How to Pit Cherries, Peaches, Olives, and More
Many of nature's tastiest and most colorful fruits have pits that need a little help to remove. We'll share our secrets for pitting cherries, peaches, olives, avocados, mangoes, and more. There's a way to pit all of these foods without any fancy gadgets—we guarantee you have everything you need right in your kitchen!
Avocados, peaches, nectarines, olives, dates, and mangoes all have one thing in common: A pit that needs to be removed before you use the fruit in a recipe. While pitting fruits is not difficult, different fruits require different approaches to removing the pit. We'll give you tips and tricks for each. You might even be surprised by some of them (like our trick for pitting cherries without a cherry pitter). Once you master these easy methods, you'll be well on your way to fresh cherry pies, peach cobblers, and all the avocado toast you can eat.
What Is a Pit?
Soft, fleshy fruits with pits in the middle are known as "stone fruits" or "drupes." The pits themselves are made of the seed of a fruit surrounded by a hard shell. Fruit pits are inedible.
If you're planning on eating the fruit out of your hand and not using it for cooking or baking, you don't have to pit the fruit. Generally you can eat around the pits of cherries, peaches, nectarines, plums, and olives. So go ahead and pack unpitted peaches, plums, and nectarines in a picnic basket. Serve unpitted olives on an appetizer buffet, or offer a big bowl of unpitted cherries on a dessert buffet. Just be sure to provide a convenient receptacle for the pits.
How to Pit Cherries with a Cherry Pitter
The easiest way to pit cherries is with a cherry pitter, a handy gadget available at kitchen supply stores. Here's how to use one:
- Wash and drain the cherries well in a colander. Remove the stems—simply pull them off the fruit.
- Place one cherry, stem end up, into the center of the open-hole tray of the cherry pitter.
- Holding the pitter over a bowl, squeeze the handles of the cherry pitter together, and allow the pit to fall into the bowl.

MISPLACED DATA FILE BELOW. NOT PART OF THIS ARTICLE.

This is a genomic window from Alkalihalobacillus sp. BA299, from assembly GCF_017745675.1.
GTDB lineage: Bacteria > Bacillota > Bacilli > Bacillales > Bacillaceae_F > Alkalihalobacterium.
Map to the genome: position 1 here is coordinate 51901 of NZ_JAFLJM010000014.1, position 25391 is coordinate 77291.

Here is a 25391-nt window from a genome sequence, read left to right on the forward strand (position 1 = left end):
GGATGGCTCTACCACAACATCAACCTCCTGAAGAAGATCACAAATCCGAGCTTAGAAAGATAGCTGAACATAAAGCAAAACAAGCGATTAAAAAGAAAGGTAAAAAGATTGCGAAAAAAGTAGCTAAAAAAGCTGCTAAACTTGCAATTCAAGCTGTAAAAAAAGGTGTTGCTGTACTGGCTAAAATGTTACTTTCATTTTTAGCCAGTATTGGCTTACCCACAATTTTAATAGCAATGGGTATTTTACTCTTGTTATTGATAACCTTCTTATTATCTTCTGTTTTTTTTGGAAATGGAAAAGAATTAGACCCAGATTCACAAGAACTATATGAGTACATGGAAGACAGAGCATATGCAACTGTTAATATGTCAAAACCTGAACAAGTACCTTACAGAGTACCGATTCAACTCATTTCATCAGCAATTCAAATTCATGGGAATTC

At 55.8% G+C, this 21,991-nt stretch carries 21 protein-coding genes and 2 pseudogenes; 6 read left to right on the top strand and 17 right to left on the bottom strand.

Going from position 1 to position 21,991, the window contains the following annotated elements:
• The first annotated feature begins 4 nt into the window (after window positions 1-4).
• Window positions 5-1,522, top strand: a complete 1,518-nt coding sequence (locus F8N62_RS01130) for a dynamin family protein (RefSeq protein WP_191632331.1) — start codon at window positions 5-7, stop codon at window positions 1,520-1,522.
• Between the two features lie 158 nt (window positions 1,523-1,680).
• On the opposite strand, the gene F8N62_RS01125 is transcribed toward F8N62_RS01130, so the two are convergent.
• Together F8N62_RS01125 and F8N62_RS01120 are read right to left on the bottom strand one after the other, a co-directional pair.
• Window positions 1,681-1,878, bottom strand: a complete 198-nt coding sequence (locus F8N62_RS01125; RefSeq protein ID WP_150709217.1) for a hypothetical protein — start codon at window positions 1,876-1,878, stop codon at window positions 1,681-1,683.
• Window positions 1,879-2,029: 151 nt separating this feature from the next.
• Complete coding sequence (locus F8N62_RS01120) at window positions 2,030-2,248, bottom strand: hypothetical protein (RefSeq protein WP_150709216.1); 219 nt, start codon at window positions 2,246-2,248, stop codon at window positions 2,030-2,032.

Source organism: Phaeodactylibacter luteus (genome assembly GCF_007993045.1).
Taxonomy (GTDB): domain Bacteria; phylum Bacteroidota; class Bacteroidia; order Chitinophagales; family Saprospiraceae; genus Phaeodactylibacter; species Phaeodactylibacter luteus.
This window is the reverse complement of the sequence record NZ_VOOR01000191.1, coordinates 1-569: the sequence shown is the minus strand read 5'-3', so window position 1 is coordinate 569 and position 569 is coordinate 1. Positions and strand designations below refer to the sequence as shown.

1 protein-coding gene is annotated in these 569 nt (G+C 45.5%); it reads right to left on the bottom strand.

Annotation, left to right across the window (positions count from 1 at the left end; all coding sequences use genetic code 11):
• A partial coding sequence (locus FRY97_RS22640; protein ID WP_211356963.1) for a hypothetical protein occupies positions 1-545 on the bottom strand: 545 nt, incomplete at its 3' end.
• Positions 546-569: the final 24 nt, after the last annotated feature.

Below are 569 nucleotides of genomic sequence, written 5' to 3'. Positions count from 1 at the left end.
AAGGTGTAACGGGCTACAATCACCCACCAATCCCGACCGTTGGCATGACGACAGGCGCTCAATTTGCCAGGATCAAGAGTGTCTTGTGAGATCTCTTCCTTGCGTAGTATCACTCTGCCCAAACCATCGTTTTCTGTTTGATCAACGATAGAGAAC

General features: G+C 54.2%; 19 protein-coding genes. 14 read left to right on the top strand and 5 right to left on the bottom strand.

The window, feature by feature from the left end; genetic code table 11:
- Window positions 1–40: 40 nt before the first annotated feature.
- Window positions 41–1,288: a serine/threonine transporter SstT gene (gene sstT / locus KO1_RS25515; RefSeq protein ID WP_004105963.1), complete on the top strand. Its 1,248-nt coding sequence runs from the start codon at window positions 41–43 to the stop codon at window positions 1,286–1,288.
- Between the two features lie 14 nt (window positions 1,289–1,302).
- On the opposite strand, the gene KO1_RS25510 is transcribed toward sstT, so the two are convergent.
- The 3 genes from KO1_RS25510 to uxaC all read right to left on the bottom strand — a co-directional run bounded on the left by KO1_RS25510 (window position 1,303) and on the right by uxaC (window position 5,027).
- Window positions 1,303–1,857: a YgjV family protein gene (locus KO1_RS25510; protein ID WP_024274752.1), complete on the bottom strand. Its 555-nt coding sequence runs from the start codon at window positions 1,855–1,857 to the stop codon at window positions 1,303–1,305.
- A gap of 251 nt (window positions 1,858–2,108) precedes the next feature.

- Remove the pitted cherry from the holder, and repeat as needed with the remaining cherries.
How to Pit Cherries Without a Cherry Pitter
While a cherry pitter removes the pit cleanly and quickly, if you don't have one, you can use these other common household items to remove those pesky pits. In any case, work over a bowl to catch the pits.
- Paper Clip Method: Remove the stem from the washed cherry. Holding the cherry stem side up, insert the lower end of the paper clip into the stem end of the cherry. Working the clip like a hook to get underneath the pit of the cherry, pull the pit upward and back out through the stem end of the fruit.
- Drinking Straw Method: Remove the stem from the washed cherry. Holding the cherry stem side up, push a drinking straw through the top of the cherry through the bottom of the fruit, driving out the pit as you go.
How to Pit Olives
If your olives are small (about the size of a cherry), they can be pitted with a cherry pitter (see instructions above). For other olives, it's easy to remove the pits simply using your hands.
- Place the olives on a clean, flat surface, such as a cutting board.
- Press each olive with your thumb to flatten the olive while cracking it open. If the olive has a hard flesh that clings to the pit, use the smooth end of a meat mallet to crush the olive.